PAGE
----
For much of last season stat-heads pointed to the Cardinals’ amazing .330 batting average with runners in scoring position–the highest mark ever since the stat has been tracked–as unsustainable because it was based as much on good fortune as good hitting.
This season the Cardinals have hit just .243 with runners in scoring position, which has played a big part in St. Louis’ offense going from leading the league in runs last season by more than 10 percent over the second-place team to ranking 13th in runs per game this season.
Because of that dropoff fans and media members have been critical of the coaching staff, which in turn has manager Mike Matheny firing back at the critics. Here’s what Matheny told Derrick Goold of the St. Louis Post Dispatch:
You’re putting as much work if not more now than what you did last year when things were going so well. You’ve got people taking cheap shots all the time. You’re human. You wear that. Plus you know that the [players] are not happy with where the guys are right now. If you have coaches who don’t care, then they’re just putting in their time and chalking it up to a number of issues. That’s not what we have.
When an entire team hits .331 with runners in scoring position for an entire season it’s going to make everyone involved look like genius. And when an entire team hits .243 with runners in scoring position it’s going to have the opposite effect. As usual the truth is probably somewhere in between, but if Matheny and the coaching staff were willing to accept the endless praise for last year’s remarkable RISP numbers then it seems like they should also be willing to accept some of the so-called “cheap shots” this time around.
David Robertson got the win in both White Sox victories today, a double-header versus the Tigers. In the first game, he got the final out of the eighth inning and pitched a scoreless ninth before the White Sox walked off on an Adam Eaton RBI single.
It was the second game that made things interesting. Robertson took the mound at the start of the ninth inning staked to a 4-1 lead. He’d fork up a leadoff home run to Nick Castellanos. Then, after getting two outs, served up another solo shot to Tyler Collins followed by a game-tying Jarrod Saltalamacchia dinger. Robertson would get out of the inning without any further damage.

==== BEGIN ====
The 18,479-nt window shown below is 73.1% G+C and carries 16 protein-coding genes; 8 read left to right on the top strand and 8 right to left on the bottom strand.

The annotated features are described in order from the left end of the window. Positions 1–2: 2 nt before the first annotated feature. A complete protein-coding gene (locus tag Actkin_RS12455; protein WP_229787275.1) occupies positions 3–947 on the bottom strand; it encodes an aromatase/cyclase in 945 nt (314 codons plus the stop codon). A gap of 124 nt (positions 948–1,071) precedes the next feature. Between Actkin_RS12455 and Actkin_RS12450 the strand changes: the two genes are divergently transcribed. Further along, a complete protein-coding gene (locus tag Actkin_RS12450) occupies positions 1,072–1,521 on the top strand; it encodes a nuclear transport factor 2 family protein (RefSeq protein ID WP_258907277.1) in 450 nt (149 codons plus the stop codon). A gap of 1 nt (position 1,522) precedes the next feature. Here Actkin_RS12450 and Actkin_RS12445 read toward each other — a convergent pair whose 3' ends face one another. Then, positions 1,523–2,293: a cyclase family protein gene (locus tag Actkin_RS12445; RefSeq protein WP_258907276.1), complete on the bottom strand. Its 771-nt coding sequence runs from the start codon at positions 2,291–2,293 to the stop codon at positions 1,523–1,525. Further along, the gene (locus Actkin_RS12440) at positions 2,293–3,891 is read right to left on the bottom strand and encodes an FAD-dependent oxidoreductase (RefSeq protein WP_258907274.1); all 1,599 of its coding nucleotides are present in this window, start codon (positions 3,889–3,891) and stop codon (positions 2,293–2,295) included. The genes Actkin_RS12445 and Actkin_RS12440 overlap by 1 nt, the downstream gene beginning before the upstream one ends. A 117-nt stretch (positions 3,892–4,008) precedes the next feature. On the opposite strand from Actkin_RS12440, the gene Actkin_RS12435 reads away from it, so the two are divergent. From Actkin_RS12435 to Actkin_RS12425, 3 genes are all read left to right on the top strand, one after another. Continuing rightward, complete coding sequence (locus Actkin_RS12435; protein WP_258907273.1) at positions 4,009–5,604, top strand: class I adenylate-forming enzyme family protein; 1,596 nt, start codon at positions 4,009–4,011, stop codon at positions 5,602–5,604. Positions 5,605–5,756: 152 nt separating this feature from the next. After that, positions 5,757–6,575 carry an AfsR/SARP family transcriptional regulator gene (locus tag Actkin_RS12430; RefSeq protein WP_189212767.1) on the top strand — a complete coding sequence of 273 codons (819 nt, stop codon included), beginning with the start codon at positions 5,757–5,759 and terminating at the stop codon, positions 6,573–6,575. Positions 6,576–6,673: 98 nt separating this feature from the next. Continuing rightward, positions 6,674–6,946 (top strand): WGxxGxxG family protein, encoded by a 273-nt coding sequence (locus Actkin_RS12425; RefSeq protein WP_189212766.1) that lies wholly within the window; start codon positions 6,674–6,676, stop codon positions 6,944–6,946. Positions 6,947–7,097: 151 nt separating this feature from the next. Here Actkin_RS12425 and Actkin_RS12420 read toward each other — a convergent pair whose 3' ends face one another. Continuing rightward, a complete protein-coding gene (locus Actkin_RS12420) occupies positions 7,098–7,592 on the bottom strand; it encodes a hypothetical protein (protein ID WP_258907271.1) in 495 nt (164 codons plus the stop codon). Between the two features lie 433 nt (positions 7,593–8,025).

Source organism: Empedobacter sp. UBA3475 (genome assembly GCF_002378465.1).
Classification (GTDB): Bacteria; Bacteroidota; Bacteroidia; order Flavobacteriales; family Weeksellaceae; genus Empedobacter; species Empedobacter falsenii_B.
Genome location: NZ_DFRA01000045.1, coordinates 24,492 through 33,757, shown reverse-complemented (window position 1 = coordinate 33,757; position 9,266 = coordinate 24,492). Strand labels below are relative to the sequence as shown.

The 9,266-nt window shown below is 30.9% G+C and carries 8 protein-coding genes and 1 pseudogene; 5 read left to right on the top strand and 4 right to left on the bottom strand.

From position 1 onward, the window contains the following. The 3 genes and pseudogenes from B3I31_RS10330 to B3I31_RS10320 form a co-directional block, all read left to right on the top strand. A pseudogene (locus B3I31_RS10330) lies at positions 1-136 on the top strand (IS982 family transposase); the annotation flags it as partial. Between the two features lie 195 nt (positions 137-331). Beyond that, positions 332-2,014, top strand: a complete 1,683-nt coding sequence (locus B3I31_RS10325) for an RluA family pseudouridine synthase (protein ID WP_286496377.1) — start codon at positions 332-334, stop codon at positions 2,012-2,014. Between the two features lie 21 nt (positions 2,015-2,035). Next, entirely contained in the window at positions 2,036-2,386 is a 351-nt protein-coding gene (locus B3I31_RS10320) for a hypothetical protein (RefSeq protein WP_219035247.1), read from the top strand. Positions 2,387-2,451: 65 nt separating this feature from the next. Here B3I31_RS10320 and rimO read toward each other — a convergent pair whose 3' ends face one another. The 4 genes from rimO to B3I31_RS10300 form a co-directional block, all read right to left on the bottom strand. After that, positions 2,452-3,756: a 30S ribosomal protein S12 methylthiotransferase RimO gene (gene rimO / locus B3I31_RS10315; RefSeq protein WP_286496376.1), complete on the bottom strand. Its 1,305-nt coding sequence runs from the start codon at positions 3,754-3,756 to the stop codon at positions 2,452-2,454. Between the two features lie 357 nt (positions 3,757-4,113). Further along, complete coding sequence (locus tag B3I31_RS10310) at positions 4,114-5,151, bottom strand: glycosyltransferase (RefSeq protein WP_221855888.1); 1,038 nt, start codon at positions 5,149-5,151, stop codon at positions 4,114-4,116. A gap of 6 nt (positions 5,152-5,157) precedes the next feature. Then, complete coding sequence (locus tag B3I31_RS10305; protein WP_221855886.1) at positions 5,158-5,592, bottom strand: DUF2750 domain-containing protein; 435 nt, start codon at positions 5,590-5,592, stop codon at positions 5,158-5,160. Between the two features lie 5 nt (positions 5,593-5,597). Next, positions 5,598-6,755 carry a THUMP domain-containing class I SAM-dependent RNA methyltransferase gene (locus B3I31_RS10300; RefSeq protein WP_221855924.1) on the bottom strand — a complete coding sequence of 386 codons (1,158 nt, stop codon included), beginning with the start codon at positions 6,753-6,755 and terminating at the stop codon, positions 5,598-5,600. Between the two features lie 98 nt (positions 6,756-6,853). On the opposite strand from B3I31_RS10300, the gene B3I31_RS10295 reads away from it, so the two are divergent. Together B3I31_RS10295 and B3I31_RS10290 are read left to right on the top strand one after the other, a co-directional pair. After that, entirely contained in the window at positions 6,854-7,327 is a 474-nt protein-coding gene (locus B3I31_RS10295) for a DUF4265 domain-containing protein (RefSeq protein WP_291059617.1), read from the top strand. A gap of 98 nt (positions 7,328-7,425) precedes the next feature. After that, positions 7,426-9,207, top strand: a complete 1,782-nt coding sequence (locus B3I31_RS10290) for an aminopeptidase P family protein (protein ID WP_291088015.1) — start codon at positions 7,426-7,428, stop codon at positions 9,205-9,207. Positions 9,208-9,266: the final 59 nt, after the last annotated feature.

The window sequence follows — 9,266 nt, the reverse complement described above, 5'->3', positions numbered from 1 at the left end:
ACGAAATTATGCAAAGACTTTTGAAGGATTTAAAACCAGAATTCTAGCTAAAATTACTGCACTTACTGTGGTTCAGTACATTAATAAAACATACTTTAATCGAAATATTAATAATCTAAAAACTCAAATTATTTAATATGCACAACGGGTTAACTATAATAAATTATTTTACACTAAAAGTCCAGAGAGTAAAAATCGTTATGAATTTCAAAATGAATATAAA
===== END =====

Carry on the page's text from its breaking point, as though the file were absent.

In the bottom of the ninth, Melky Cabrera sent the White Sox home winners again, drilling a walk-off RBI single. That gave Robertson the win, his second of the afternoon. As Baseball Tonight notes on Twitter, Robertson is the first player in the last 100 years to give up three home runs in an inning or fewer and still wind up with the victory.
Robertson has had a rough go of it since the All-Star break. He yielded four runs in his first appearance back on July 18. On the season, he’s saved 23 games in 27 appearances with a 4.46 ERA and a 50/21 K/BB ratio in 40 2/3 innings.
Jeff Passan of Yahoo Sports reported on Sunday afternoon that the Diamondbacks have told other teams that starter Shelby Miller is available in a trade. Obviously, Miller’s stock has fallen steeply since the club acquired him from the Braves over the winter.
Miller, 25, was recently optioned to Triple-A Reno after his struggles continued following his return from the disabled list. Over 14 starts in the majors, Miller went 2-9 with a 7.14 ERA and a 50/34 K/BB ratio in 69 1/3 innings. In his only start with Reno thus far, Miller yielded three runs on four hits and two walks with 10 strikeouts over 6 2/3 innings.
In their trade with the Braves, the Diamondbacks acquired Miller and minor leaguer Gabe Speier in exchange for 2015 first overall pick Dansby Swanson, pitching prospect Aaron Blair, and outfielder Ender Inciarte. It’s a trade that, if they could undo it, the D-Backs would in a heartbeat.